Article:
The Worst Commutes in America – and How to Make Yours Less Miserable
If you’re a part of the 85% of Americans who drive to work, you know how much of a headache a long commute can be. If you think yours is the worst, see how it stacks up against the rest of the country. Taking into account both driving and public transport, the US Census Bureau declares these 10 cities as the worst commutes in the country.
- 10. Philadelphia, PA (Avg. commute: 30.3 mins, drivers spend 112 hours/year in traffic)
- 9. Chicago, IL (Avg. commute: 31.8 mins, drivers spend 138 hours/yea in traffic)
- 8. San Francisco, CA (Avg. commute: 34.4 mins, drivers spend 116 hours/year in traffic)
- 7. Riverside-San Bernardino-Ontario, CA (Avg. commute: 32.7 mins, drivers spend 128 hours/year in traffic)
- 6. Los Angeles, CA (Avg. commute: 30.8 mins, drivers spend 128 hours/year in traffic)
- 5. Newark, NJ (Avg. commute: 35.3 mins, drivers spend 133 hours/year in traffic)
- 4. Washington, D.C. (Avg. commute: 30 mins, drivers spend 155 hours/year in traffic)
- 3. Boston, MA (Avg. commute: 31.14 mins, drivers spend 164 hours/year in traffic)
- 2. Jersey City, NJ (Avg. commute: 36.5 mins, drivers spend 133 hours/year in traffic)
- 1. New York, NY (Avg. commute: 37 minutes, drivers spend 133 hours/year in traffic)
Tips to Make Your Commute Less Awful
Studies have shown that our daily commute is one of the least desirable parts of our day. The longer you’re in the car, the less time you spend with your family, and the less sleep you can get. A recent study found that an extra 20 minutes of commute time has the same effect on job satisfaction as a 19% pay cut.
While most of us don’t have the option to shorten or speed up our commute, we can control what we do during the drive. Here are a few tips that can help make your commute a little more bearable.
An easy way to take the stress out of a commute is by carpooling with another commuter. By letting someone else do a share of the driving, you have time to relax, read a book, or catch up on work. By eliminating the mental effort spent driving in traffic, you set yourself up for a stress-free start (or end) to your workday.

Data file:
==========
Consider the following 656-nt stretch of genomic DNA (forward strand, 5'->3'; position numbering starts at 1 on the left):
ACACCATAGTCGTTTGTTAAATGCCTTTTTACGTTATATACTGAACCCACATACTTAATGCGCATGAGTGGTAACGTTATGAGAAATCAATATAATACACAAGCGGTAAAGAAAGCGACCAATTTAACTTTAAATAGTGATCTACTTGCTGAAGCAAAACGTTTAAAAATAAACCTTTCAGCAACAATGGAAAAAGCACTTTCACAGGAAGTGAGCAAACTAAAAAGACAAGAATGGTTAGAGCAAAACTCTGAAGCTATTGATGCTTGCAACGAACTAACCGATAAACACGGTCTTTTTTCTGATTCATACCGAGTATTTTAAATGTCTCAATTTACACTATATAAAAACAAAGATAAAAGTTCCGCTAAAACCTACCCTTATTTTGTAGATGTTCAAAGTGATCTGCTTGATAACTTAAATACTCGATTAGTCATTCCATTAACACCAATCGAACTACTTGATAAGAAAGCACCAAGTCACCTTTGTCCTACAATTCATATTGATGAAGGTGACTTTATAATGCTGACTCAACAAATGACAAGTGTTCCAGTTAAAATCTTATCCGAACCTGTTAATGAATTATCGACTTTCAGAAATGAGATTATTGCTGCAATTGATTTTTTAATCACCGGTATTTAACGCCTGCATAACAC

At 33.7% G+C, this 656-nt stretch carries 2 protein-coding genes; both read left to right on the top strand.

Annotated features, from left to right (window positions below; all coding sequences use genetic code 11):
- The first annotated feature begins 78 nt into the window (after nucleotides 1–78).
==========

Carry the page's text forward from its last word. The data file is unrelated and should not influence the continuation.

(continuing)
Carpooling also reduces emotional stress by providing the peace of mind that you’re reducing the wear and tear on your car, and spending less money on gas.
Give Yourself More Time
A 2011 study on traffic psychology found that the main cause of commuter stress is the unpredictability of traffic. With travel time out of your control, stress levels rise during your commute. To help relieve this stress, try leaving your house earlier. By giving yourself more time, you won’t be as worried about being late. This will lower the impact your commute can have on your day.
Prepare For Your Workday
Studies have shown that people with higher levels of self-control actually become more stressed at activities that calm down others. So instead of listening to music or relaxing, try using your commute to focus on the workday ahead. This preparation can reduce stress and give you a feeling of control over your day.
Visualize what you intend to accomplish. Give yourself that feeling of confidence that comes from being prepared. Time alone in the car is perfect time to rehearse a presentation you have later, or a sales pitch you’ve been working on.
Instead of focusing on the time wasted by your commute, try looking at it as an opportunity for self-improvement. Listening to podcasts, audiobooks, or even learning a new language is a great use of your time. A distraction-free commute is an ideal listening/learning environment.
Call Friends and Family
Using a hands-free headset to catch up with friends and family is a great way to turn a miserable commute into a joyful experience. This can give your commute a sense of purpose, and make for a much more enjoyable use of your time.
Getting thoughts out of your head is a better way to problem solve instead of going over situations in your head. Instead of stewing over that comment from your boss, call a friend and talk through it with them.
Whatever you do to make your commute more pleasant, keep in mind that you are in control of your professional life. It can’t hurt to ask your boss if they would be open to you working from home a few days a week. Remote positions are becoming more and more common these days; so if you’re really getting sick of your commute, keep an eye out for job openings.
Your health is more important than your job, and if a commute is truly becoming unhealthy for you, it may be time for a change.
Thank you for reading! Knowledge is power, and learning is key to living a better life.
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